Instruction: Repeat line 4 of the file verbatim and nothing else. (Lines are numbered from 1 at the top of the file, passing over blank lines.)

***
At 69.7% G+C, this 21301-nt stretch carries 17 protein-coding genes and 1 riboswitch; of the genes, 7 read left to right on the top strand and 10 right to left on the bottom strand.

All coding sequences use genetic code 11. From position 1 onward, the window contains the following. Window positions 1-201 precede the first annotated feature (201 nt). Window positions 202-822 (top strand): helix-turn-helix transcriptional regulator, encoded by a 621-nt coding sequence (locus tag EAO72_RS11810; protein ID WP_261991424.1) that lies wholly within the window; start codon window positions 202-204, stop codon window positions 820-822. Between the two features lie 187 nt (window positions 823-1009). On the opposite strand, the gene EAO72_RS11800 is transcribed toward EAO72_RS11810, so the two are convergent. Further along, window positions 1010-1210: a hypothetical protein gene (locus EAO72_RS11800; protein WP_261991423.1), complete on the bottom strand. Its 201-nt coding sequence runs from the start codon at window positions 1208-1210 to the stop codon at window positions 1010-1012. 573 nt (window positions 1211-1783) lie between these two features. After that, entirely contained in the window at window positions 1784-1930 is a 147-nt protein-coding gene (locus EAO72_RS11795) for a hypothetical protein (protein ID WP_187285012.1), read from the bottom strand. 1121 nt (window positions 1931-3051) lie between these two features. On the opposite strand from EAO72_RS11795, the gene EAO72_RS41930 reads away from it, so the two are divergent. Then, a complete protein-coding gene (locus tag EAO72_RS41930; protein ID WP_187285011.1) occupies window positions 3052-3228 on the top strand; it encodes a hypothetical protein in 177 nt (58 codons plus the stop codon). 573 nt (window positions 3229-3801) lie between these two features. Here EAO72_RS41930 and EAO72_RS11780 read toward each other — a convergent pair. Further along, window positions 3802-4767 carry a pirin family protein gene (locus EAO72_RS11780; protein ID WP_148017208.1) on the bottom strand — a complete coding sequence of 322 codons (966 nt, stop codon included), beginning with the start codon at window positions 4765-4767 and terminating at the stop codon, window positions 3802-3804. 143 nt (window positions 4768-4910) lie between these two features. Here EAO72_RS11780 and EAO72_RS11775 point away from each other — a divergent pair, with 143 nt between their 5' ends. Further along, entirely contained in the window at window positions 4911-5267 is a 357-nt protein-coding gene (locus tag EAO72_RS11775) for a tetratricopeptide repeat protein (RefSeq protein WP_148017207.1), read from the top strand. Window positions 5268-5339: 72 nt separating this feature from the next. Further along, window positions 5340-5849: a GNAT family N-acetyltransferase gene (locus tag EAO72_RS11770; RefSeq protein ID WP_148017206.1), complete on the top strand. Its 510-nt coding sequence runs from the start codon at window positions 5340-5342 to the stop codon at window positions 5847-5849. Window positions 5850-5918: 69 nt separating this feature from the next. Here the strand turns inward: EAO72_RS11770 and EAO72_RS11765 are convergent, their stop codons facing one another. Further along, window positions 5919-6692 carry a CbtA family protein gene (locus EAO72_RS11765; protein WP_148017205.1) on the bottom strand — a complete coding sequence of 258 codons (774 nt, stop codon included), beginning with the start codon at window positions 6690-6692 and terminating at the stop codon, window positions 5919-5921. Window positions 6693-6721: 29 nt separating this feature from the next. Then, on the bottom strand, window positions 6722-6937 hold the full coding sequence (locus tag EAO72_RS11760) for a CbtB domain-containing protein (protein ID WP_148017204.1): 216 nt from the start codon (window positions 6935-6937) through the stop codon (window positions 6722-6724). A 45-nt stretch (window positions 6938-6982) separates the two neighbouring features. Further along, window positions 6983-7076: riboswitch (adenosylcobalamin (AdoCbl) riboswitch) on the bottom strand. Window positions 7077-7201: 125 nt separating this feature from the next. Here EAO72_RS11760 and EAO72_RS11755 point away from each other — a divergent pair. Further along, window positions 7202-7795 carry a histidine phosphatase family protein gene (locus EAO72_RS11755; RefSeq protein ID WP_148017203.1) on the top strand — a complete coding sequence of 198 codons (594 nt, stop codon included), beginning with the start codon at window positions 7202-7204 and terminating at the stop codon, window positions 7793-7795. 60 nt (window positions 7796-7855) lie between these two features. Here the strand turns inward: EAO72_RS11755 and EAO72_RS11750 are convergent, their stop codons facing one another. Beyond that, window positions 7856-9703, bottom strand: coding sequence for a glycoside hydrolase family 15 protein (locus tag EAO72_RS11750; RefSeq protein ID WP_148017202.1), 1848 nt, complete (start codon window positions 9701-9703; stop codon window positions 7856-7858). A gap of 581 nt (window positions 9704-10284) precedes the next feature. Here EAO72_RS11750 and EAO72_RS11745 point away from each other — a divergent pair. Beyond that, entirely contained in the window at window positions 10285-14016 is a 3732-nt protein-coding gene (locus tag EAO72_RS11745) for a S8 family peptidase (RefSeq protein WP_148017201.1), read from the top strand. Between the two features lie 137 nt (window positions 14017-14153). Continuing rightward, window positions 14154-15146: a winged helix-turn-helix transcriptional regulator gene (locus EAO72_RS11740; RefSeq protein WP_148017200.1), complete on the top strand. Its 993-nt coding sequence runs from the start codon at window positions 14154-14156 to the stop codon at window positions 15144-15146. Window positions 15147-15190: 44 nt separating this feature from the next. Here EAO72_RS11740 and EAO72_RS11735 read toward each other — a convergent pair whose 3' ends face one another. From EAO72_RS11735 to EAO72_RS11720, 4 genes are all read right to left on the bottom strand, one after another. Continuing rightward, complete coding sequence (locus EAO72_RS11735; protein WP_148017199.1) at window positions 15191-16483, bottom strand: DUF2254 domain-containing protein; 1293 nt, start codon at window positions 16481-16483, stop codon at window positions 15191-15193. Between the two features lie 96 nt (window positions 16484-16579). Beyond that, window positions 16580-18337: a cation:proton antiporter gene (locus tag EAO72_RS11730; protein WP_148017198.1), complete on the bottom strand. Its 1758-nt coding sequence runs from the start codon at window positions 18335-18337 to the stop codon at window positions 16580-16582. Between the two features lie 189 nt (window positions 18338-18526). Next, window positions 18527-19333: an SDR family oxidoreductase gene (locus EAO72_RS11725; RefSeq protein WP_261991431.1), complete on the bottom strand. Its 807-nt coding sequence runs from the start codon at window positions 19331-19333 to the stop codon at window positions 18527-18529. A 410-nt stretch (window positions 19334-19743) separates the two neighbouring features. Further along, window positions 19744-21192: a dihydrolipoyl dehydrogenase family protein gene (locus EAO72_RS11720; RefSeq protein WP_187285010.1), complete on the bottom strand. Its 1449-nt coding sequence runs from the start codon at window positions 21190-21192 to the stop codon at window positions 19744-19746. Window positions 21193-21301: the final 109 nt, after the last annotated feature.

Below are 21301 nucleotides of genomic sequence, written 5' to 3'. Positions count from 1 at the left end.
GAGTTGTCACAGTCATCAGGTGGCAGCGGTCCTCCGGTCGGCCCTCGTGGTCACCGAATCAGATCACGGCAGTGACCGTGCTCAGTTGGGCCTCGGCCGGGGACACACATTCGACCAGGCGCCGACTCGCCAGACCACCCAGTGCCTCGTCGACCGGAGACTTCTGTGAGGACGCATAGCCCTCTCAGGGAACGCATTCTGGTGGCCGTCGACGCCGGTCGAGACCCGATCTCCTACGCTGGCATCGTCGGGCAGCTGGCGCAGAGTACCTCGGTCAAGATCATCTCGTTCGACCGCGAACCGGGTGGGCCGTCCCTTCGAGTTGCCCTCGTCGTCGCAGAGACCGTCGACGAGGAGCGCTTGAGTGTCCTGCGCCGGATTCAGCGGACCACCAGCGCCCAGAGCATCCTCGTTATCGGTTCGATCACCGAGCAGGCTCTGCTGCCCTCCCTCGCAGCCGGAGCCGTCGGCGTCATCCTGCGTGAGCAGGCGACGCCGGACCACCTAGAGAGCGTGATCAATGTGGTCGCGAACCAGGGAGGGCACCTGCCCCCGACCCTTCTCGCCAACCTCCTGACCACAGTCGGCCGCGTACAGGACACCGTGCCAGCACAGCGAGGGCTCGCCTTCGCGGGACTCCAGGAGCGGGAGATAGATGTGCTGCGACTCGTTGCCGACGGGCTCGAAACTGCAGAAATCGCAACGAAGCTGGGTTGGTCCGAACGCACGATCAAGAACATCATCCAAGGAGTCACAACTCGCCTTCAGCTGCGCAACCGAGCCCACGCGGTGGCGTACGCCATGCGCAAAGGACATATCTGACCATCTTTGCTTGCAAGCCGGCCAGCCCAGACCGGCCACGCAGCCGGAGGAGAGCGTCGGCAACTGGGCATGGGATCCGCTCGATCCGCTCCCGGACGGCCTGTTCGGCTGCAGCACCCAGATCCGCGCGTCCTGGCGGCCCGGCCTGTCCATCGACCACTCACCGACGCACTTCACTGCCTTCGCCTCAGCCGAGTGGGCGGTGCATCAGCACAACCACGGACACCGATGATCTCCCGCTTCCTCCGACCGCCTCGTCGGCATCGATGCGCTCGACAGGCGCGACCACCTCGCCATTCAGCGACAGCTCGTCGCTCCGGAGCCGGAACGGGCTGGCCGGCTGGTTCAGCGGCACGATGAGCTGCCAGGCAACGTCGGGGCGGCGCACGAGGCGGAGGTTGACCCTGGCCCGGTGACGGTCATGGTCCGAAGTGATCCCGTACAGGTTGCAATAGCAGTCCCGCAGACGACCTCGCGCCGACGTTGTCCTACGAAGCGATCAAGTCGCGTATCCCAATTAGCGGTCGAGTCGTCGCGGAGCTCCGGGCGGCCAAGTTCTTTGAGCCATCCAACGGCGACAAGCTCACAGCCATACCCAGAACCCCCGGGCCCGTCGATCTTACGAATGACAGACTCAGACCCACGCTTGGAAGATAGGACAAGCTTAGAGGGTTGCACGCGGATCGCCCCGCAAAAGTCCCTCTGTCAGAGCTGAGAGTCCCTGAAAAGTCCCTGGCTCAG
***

GAGTTGTCACAGTCATCAGGTGGCAGCGGTCCTCCGGTCGGCCCTCGTGGTCACCGAATCAGATCACGGCAGTGACCGTGCTCAGTTGGGCCTCGGCCGGGGACACACATTCGACCAGGCGCCGACTCGCCAGACCACCCAGTGCCTCGTCGACCGGAGACTTCTGTGAGGACGCATAGCCCTCTCAGGGAACGCATTCTGGTGGCCGTCGACGCCGGTCGAGACCCGATCTCCTACGCTGGCATCGTCGGGCAGCTGGCGCAGAGTACCTCGGTCAAGATCATCTCGTTCGACCGCGAACCGGGTGGGCCGTCCCTTCGAGTTGCCCTCGTCGTCGCAGAGACCGTCGACGAGGAGCGCTTGAGTGTCCTGCGCCGGATTCAGCGGACCACCAGCGCCCAGAGCATCCTCGTTATCGGTTCGATCACCGAGCAGGCTCTGCTGCCCTCCCTCGCAGCCGGAGCCGTCGGCGTCATCCTGCGTGAGCAGGCGACGCCGGACCACCTAGAGAGCGTGATCAATGTGGTCGCGAACCAGGGAGGGCACCTGCCCCCGACCCTTCTCGCCAACCTCCTGACCACAGTCGGCCGCGTACAGGACACCGTGCCAGCACAGCGAGGGCTCGCCTTCGCGGGACTCCAGGAGCGGGAGATAGATGTGCTGCGACTCGTTGCCGACGGGCTCGAAACTGCAGAAATCGCAACGAAGCTGGGTTGGTCCGAACGCACGATCAAGAACATCATCCAAGGAGTCACAACTCGCCTTCAGCTGCGCAACCGAGCCCACGCGGTGGCGTACGCCATGCGCAAAGGACATATCTGACCATCTTTGCTTGCAAGCCGGCCAGCCCAGACCGGCCACGCAGCCGGAGGAGAGCGTCGGCAACTGGGCATGGGATCCGCTCGATCCGCTCCCGGACGGCCTGTTCGGCTGCAGCACCCAGATCCGCGCGTCCTGGCGGCCCGGCCTGTCCATCGACCACTCACCGACGCACTTCACTGCCTTCGCCTCAGCCGAGTGGGCGGTGCATCAGCACAACCACGGACACCGATGATCTCCCGCTTCCTCCGACCGCCTCGTCGGCATCGATGCGCTCGACAGGCGCGACCACCTCGCCATTCAGCGACAGCTCGTCGCTCCGGAGCCGGAACGGGCTGGCCGGCTGGTTCAGCGGCACGATGAGCTGCCAGGCAACGTCGGGGCGGCGCACGAGGCGGAGGTTGACCCTGGCCCGGTGACGGTCATGGTCCGAAGTGATCCCGTACAGGTTGCAATAGCAGTCCCGCAGACGACCTCGCGCCGACGTTGTCCTACGAAGCGATCAAGTCGCGTATCCCAATTAGCGGTCGAGTCGTCGCGGAGCTCCGGGCGGCCAAGTTCTTTGAGCCATCCAACGGCGACAAGCTCACAGCCATACCCAGAACCCCCGGGCCCGTCGATCTTACGAATGACAGACTCAGACCCACGCTTGGAAGATAGGACAAGCTTAGAGGGTTGCACGCGGATCGCCCCGCAAAAGTCCCTCTGTCAGAGCTGAGAGTCCCTGAAAAGTCCCTGGCTCAG